This website uses cookies and similar technologies to understand visitors' experiences. By continuing to use this website, you accept our use of cookies and similar technologies,Terms of Use, and Privacy Policy.

Jun 12 2021 - 04:13 PM
Daily News From Around the World: 6/12/21

Good afternoon and here are a few summaries of the latest headlines. As always, these English-language headlines come to us courtesy of Freedom Forum’s “Today’s Front Pages” exhibit:

The Washington Post, Published in Washington, DC

Inflation in U.S. Offers a Preview

Inflation in the US is at the highest it's been since the 2008 recession (last month consumer prices rose by 5%). This appears to be a global trend, as economies across the world open back up and face a massive influx of consumer demand. Supply problems such as shortages in the production of semiconductors, businesses struggling to take on new workers, and other bottlenecks are at play here, as all the while people everywhere are eager to go out to restaurants, travel, and engage in other activities that have generally raised demand for goods and services. Some economists fear the inflationary wave might build on itself and begin to spiral; they think the Federal Reserve should take steps to tighten now. However, the Fed seems set on continuing its policy of easy money.

The New York Times, Published in New York, NY

Attorney General Vows to Fight Efforts to Restrict Voting Rights

Attorney General Merrick Garland has stated the Justice Department will redouble their efforts at protecting voting rights. This marks a significant turn, as the previous administration’s Justice Department effectively abdicated its responsibility to protect the right to vote (only one case under the Voting Rights Act was filed since 2017 and prior to Biden taking office).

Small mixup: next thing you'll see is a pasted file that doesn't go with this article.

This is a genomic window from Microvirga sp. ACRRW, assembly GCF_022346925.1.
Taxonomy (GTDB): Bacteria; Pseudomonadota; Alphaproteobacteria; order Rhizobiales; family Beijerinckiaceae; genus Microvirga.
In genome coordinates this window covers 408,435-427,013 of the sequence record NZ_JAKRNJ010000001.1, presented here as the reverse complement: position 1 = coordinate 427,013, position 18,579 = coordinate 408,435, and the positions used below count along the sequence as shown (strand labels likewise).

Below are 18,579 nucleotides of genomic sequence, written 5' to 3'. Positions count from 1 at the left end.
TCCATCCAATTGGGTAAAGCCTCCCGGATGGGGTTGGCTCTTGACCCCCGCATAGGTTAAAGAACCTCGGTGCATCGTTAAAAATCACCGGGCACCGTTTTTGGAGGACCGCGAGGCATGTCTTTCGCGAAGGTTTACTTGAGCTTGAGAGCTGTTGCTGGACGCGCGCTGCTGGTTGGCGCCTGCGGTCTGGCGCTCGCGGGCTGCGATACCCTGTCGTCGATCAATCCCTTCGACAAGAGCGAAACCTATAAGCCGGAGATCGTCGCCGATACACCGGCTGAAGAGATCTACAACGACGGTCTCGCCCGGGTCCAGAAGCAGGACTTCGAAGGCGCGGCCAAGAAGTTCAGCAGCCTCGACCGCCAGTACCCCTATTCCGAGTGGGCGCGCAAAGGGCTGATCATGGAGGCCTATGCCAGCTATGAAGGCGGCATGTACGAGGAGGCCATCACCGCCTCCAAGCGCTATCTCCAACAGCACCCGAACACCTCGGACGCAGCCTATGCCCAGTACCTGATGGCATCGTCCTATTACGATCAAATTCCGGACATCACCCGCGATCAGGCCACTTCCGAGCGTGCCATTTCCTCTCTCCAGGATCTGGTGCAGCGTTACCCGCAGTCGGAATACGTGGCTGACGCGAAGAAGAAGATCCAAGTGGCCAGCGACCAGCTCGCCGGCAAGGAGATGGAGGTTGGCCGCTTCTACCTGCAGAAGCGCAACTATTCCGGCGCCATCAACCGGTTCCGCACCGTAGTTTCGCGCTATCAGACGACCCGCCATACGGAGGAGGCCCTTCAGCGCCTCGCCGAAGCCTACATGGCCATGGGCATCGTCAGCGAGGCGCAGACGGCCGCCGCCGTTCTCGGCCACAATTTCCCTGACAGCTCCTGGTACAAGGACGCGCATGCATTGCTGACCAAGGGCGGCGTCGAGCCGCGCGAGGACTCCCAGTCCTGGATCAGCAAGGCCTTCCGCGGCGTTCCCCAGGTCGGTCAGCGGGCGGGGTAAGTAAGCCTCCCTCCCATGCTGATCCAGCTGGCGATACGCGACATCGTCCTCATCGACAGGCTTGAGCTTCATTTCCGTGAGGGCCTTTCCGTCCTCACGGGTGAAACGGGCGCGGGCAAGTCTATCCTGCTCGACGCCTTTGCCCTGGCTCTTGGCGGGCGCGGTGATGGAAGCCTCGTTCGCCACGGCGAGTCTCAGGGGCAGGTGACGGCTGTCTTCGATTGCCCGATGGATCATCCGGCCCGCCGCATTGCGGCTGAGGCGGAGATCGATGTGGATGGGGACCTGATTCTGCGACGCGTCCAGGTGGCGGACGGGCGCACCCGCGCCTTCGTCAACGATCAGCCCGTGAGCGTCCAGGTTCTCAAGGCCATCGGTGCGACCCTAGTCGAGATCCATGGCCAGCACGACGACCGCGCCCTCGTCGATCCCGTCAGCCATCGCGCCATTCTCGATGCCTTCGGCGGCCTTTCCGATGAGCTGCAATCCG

Attorney General Merrick Garland

The Washington Post, Published in Washington, DC

G-7 Leaders Try to Turn the Page

Leaders of the Group of Seven nations met in Cornwall to discuss matters of post-pandemic economic policy. The G-7 agreed that together they would donate 1 billion vaccines to the developing world. Earlier this month, at the working group level, the G-7 announced an historic agreement on a global minimum corporate tax rate of 15%. 

The Japan Times, Published in Tokyo, Japan

China Ups the Pressure on Multinationals

China has decreed a new “anti-foreign-sanctions law” that would enable the government to seize assets and block transactions against “any individual or organization that is directly or indirectly involved in the formulation, decision or implementation” of sanctions. This comes at a time of increased tensions between China and the West over gross human rights violations in Xinjiang, the imposition of authoritarian rule on the people of Hong Kong, escalating military tensions in the South China Sea, among other issues. China therefore hopes to use this law as leverage against additional Western sanctions.

The Wall Street Journal, Published in New York, NY

Bills Aim to Split Amazon, Curb Tech Giants

Five pieces of bipartisan legislation in the House of Representatives would effectively split Amazon in two and rein in some of America’s largest tech companies. It goes without saying that these bills face significant opposition from Big Tech allies in Congress.


Merrick Garland, courtesy of Wikimedia

Posted in: Learning at the LibraryNews Cafe|By: Joseph Edwards|169 Reads